Get educated about direct mail. How many times have you heard people say: “I never read direct mail. It goes right in the trash,” or “I don’t like those long letters. I want one to two pages max”? My recommendation is not to follow random advice from people with no expertise in the direct mail business. Many aspects of direct mail may seem counterintuitive, but that doesn’t mean that the tactics don’t work. Indeed, nonprofit direct response fundraising accounts for more than $220 billion in individual contributions, so talk to the experts and follow their guidelines. Also, consider reading up on the subject of direct mail. Mal Warwick’s How to Write Successful Fundraising Letters and Benjamin Hart’s Fund Your Cause with Direct Mail are both great resources.
Create a plan with a budget. Review or create your organization’s three-to-five-year strategic plan and examine your current sources of income (e.g. foundations, corporations, and individuals). Then develop a comprehensive budget for the costs of direct mail, including a copywriter to draft the letter, list-rental fees, mailing house services to print and mail the letters, and postage. Many smaller nonprofits conduct “high dollar” direct mail programs for which they mail their letters first class to very targeted lists and ask the prospective donor for a gift of $100 or more.
What numbers should you use to estimate the cost of direct mail? Most groups budget about $1.50 to $2.00 per letter, so if you rent a list of 5,000 names, you can see that the up-front investment is significant. In addition, a good response rate for high-dollar direct mail is considered to be 1 percent to 1.5 percent, so a mailing of 5,000 may only result in 50 to 75 gifts.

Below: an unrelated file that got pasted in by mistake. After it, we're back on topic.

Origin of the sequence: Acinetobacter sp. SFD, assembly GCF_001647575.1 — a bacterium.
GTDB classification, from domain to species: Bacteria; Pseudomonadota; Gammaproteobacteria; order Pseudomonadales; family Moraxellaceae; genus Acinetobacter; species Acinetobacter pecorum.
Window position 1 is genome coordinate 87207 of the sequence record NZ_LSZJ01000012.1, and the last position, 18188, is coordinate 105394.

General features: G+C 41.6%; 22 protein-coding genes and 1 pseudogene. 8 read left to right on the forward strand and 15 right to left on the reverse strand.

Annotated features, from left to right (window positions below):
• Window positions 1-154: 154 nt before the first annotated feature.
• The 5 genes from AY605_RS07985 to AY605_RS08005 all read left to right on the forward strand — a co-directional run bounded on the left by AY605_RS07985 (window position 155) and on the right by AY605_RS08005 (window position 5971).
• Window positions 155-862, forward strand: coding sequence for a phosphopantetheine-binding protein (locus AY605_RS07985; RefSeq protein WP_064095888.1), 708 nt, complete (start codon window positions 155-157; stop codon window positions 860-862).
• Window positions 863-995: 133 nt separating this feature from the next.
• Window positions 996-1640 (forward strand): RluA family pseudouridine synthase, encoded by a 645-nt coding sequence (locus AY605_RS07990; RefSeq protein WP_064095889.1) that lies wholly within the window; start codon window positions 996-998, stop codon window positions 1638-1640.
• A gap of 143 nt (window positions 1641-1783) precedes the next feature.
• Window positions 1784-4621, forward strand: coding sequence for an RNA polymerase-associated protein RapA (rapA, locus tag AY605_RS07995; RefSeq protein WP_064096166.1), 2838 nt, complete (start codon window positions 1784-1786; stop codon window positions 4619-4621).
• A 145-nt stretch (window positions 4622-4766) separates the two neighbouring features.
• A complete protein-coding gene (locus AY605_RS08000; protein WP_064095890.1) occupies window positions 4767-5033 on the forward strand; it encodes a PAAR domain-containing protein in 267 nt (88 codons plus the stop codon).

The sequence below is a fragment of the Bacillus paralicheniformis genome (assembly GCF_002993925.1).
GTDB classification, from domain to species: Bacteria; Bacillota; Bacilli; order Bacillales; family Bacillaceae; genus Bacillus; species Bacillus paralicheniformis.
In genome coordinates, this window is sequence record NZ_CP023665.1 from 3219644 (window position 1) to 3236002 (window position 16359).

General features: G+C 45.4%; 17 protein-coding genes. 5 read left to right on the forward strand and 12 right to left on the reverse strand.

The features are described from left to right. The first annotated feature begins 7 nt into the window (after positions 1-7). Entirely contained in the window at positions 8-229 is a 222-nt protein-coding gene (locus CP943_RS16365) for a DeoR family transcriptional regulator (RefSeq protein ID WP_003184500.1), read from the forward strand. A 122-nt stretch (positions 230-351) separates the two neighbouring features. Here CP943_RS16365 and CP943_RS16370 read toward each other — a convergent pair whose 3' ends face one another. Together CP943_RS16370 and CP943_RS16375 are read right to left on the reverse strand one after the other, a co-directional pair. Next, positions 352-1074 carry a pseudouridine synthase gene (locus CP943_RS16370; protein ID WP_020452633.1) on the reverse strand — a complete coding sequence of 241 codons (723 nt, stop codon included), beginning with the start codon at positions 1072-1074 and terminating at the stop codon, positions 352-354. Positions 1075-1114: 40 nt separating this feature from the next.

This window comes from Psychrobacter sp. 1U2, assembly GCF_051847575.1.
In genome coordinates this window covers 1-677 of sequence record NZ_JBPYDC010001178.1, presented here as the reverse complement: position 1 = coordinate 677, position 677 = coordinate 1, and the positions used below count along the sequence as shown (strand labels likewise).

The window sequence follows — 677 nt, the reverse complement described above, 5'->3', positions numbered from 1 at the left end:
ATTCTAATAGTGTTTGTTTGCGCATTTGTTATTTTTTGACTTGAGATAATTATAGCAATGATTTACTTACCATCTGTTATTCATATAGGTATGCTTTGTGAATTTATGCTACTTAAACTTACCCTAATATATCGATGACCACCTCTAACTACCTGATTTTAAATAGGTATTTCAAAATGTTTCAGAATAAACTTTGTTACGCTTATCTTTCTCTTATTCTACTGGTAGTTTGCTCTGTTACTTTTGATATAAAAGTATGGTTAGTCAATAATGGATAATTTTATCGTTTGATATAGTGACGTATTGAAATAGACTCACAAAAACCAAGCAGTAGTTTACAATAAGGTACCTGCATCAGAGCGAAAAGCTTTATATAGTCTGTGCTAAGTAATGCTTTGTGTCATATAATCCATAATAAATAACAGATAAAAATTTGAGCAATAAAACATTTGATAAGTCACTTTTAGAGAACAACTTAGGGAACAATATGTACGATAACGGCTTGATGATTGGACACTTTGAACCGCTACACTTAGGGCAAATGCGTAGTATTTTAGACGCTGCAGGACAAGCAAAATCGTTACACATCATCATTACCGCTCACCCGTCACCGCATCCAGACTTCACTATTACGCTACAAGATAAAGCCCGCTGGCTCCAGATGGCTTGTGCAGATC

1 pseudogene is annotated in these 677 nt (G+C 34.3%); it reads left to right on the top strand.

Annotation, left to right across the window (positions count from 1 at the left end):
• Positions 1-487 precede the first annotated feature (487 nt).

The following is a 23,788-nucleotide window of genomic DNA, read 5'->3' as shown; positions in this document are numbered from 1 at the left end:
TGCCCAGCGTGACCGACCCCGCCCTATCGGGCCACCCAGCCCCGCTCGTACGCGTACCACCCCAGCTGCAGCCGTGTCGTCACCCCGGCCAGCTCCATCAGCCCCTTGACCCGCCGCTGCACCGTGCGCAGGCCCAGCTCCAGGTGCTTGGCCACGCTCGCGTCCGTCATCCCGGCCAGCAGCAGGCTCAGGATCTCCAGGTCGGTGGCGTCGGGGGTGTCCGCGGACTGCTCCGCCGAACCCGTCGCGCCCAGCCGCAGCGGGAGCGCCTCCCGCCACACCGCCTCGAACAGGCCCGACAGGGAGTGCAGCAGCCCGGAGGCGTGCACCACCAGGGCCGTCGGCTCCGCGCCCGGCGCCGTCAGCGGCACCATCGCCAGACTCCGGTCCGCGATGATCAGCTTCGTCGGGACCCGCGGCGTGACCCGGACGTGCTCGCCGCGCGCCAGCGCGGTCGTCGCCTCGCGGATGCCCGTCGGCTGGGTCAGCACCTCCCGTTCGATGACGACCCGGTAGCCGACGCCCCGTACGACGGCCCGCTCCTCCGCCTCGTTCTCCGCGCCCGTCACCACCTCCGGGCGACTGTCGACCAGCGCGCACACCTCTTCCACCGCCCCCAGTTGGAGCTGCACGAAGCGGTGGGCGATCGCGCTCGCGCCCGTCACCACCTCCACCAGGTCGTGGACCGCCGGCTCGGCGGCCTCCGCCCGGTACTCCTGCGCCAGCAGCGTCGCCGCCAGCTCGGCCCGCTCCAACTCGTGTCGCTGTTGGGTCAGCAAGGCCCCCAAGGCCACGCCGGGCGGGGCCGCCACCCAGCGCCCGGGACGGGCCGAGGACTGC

However, these 50 to 75 donors now become the basis for your “house file.” You should plan to mail to these donors several times throughout the year. As committed members and supporters of your cause, they will respond in greater numbers to your appeals and help cover some of the expenses.
Sell the idea to your board. It will take time—often 18 to 24 months—to recoup your investment in direct mail. Therefore, it is important to fully apprise your board of directors about the costs and expected results. That way, no one will be disappointed by a response of 1 percent from a mailing.
Consider your message. Successful direct mail programs are those in which donors receive consistent communication. You will be well prepared for this if you already have experience in communicating regularly with donors or contacts through mailings such as newsletters. It is also worthwhile to spend time developing a strong case for support that addresses why your organization is unique and why your work is important. When it comes to preparing an actual direct mail letter, you will need to identify a problem you are trying to solve, your solution to the problem and strategy for solving it, and the benefits to the contributor if he or she supports you.